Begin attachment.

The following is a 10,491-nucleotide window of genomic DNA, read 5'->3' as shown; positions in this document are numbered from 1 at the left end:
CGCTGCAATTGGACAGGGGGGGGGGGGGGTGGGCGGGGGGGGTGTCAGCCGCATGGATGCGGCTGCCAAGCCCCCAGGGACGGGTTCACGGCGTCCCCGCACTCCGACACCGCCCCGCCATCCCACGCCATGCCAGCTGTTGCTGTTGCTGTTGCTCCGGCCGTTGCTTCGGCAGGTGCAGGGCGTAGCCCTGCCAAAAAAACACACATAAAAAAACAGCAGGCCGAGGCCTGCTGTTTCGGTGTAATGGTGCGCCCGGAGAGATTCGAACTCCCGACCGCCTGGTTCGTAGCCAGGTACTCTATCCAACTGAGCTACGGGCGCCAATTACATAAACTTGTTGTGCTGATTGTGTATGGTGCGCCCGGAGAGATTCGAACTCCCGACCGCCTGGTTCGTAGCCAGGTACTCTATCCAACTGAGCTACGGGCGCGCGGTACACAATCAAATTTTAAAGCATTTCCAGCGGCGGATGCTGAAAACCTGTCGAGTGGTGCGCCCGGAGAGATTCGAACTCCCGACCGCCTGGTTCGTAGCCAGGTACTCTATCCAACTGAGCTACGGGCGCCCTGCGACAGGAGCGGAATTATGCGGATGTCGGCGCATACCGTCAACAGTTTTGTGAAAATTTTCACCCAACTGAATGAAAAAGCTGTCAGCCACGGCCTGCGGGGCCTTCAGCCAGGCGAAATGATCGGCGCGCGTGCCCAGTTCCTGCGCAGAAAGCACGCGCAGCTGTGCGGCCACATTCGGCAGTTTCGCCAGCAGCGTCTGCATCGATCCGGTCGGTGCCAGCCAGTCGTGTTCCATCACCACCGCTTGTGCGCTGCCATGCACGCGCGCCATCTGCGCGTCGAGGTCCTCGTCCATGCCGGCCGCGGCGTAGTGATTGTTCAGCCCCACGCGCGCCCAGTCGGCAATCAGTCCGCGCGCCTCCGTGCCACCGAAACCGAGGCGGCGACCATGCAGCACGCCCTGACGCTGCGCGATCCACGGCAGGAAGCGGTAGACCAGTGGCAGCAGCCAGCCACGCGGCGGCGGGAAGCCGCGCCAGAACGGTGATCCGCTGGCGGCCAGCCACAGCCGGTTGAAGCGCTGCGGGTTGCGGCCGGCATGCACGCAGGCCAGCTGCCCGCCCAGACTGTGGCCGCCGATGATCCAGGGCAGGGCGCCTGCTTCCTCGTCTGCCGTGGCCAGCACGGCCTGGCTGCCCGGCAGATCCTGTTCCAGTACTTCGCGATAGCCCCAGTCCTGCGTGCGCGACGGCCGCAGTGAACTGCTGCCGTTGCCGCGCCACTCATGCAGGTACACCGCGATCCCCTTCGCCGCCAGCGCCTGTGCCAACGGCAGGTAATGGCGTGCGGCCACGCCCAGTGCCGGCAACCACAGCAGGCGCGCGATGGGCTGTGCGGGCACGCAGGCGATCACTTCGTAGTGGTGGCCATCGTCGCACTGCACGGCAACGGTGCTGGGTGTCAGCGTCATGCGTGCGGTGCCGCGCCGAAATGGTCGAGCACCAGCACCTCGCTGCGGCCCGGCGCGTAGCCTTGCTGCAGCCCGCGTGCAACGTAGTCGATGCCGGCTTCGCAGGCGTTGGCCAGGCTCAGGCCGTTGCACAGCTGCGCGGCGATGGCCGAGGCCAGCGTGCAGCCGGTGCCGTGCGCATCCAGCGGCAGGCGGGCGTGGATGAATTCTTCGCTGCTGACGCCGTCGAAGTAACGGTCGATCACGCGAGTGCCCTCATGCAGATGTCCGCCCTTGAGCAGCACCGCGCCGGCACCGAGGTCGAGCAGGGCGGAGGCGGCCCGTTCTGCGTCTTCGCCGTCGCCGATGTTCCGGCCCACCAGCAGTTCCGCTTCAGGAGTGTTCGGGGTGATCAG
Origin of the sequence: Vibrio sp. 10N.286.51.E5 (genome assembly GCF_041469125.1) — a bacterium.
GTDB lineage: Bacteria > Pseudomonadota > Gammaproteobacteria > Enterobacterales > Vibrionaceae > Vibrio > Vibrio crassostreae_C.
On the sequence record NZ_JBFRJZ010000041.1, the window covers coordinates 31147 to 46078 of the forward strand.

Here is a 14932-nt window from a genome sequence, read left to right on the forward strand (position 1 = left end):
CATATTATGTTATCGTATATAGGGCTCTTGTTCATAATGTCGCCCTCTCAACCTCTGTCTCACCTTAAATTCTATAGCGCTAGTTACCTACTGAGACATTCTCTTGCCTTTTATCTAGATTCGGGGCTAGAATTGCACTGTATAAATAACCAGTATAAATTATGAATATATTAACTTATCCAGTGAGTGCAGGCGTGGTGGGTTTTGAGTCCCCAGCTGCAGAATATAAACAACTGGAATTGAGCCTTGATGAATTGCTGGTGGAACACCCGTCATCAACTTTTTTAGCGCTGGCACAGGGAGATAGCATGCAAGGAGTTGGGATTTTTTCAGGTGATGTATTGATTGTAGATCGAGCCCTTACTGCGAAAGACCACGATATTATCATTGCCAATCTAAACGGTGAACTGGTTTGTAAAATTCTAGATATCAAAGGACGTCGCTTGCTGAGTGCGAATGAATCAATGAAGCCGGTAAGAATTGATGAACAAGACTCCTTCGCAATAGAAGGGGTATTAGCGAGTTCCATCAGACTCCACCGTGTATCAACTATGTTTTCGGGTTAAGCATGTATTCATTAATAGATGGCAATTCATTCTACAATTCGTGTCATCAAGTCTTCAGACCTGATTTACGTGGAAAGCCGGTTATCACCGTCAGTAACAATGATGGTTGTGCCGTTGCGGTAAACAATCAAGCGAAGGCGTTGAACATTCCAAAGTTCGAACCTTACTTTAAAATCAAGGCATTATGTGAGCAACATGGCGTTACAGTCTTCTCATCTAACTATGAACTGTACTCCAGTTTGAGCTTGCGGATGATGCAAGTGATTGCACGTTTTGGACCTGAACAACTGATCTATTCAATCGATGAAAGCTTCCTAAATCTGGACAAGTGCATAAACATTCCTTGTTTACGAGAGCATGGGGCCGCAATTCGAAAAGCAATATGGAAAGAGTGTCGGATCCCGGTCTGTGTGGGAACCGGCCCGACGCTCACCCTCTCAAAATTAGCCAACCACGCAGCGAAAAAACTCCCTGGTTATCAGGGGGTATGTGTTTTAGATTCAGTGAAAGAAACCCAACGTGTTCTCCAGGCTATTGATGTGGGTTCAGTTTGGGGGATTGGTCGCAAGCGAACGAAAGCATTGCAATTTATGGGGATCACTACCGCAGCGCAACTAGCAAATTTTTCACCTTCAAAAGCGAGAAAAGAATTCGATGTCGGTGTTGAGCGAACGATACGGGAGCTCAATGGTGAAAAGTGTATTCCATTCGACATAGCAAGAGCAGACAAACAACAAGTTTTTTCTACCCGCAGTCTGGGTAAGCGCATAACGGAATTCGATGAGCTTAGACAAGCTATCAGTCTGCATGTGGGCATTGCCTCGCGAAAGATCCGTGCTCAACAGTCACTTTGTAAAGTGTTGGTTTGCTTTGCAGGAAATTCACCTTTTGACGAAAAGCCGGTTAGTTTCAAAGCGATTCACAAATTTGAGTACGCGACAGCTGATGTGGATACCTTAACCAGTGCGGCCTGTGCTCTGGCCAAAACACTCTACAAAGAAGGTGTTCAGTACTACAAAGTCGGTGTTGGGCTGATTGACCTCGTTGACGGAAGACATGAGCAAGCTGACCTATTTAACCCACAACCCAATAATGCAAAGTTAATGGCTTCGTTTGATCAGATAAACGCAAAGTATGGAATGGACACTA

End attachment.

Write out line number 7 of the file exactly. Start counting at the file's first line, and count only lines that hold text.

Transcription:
CATATTATGTTATCGTATATAGGGCTCTTGTTCATAATGTCGCCCTCTCAACCTCTGTCTCACCTTAAATTCTATAGCGCTAGTTACCTACTGAGACATTCTCTTGCCTTTTATCTAGATTCGGGGCTAGAATTGCACTGTATAAATAACCAGTATAAATTATGAATATATTAACTTATCCAGTGAGTGCAGGCGTGGTGGGTTTTGAGTCCCCAGCTGCAGAATATAAACAACTGGAATTGAGCCTTGATGAATTGCTGGTGGAACACCCGTCATCAACTTTTTTAGCGCTGGCACAGGGAGATAGCATGCAAGGAGTTGGGATTTTTTCAGGTGATGTATTGATTGTAGATCGAGCCCTTACTGCGAAAGACCACGATATTATCATTGCCAATCTAAACGGTGAACTGGTTTGTAAAATTCTAGATATCAAAGGACGTCGCTTGCTGAGTGCGAATGAATCAATGAAGCCGGTAAGAATTGATGAACAAGACTCCTTCGCAATAGAAGGGGTATTAGCGAGTTCCATCAGACTCCACCGTGTATCAACTATGTTTTCGGGTTAAGCATGTATTCATTAATAGATGGCAATTCATTCTACAATTCGTGTCATCAAGTCTTCAGACCTGATTTACGTGGAAAGCCGGTTATCACCGTCAGTAACAATGATGGTTGTGCCGTTGCGGTAAACAATCAAGCGAAGGCGTTGAACATTCCAAAGTTCGAACCTTACTTTAAAATCAAGGCATTATGTGAGCAACATGGCGTTACAGTCTTCTCATCTAACTATGAACTGTACTCCAGTTTGAGCTTGCGGATGATGCAAGTGATTGCACGTTTTGGACCTGAACAACTGATCTATTCAATCGATGAAAGCTTCCTAAATCTGGACAAGTGCATAAACATTCCTTGTTTACGAGAGCATGGGGCCGCAATTCGAAAAGCAATATGGAAAGAGTGTCGGATCCCGGTCTGTGTGGGAACCGGCCCGACGCTCACCCTCTCAAAATTAGCCAACCACGCAGCGAAAAAACTCCCTGGTTATCAGGGGGTATGTGTTTTAGATTCAGTGAAAGAAACCCAACGTGTTCTCCAGGCTATTGATGTGGGTTCAGTTTGGGGGATTGGTCGCAAGCGAACGAAAGCATTGCAATTTATGGGGATCACTACCGCAGCGCAACTAGCAAATTTTTCACCTTCAAAAGCGAGAAAAGAATTCGATGTCGGTGTTGAGCGAACGATACGGGAGCTCAATGGTGAAAAGTGTATTCCATTCGACATAGCAAGAGCAGACAAACAACAAGTTTTTTCTACCCGCAGTCTGGGTAAGCGCATAACGGAATTCGATGAGCTTAGACAAGCTATCAGTCTGCATGTGGGCATTGCCTCGCGAAAGATCCGTGCTCAACAGTCACTTTGTAAAGTGTTGGTTTGCTTTGCAGGAAATTCACCTTTTGACGAAAAGCCGGTTAGTTTCAAAGCGATTCACAAATTTGAGTACGCGACAGCTGATGTGGATACCTTAACCAGTGCGGCCTGTGCTCTGGCCAAAACACTCTACAAAGAAGGTGTTCAGTACTACAAAGTCGGTGTTGGGCTGATTGACCTCGTTGACGGAAGACATGAGCAAGCTGACCTATTTAACCCACAACCCAATAATGCAAAGTTAATGGCTTCGTTTGATCAGATAAACGCAAAGTATGGAATGGACACTA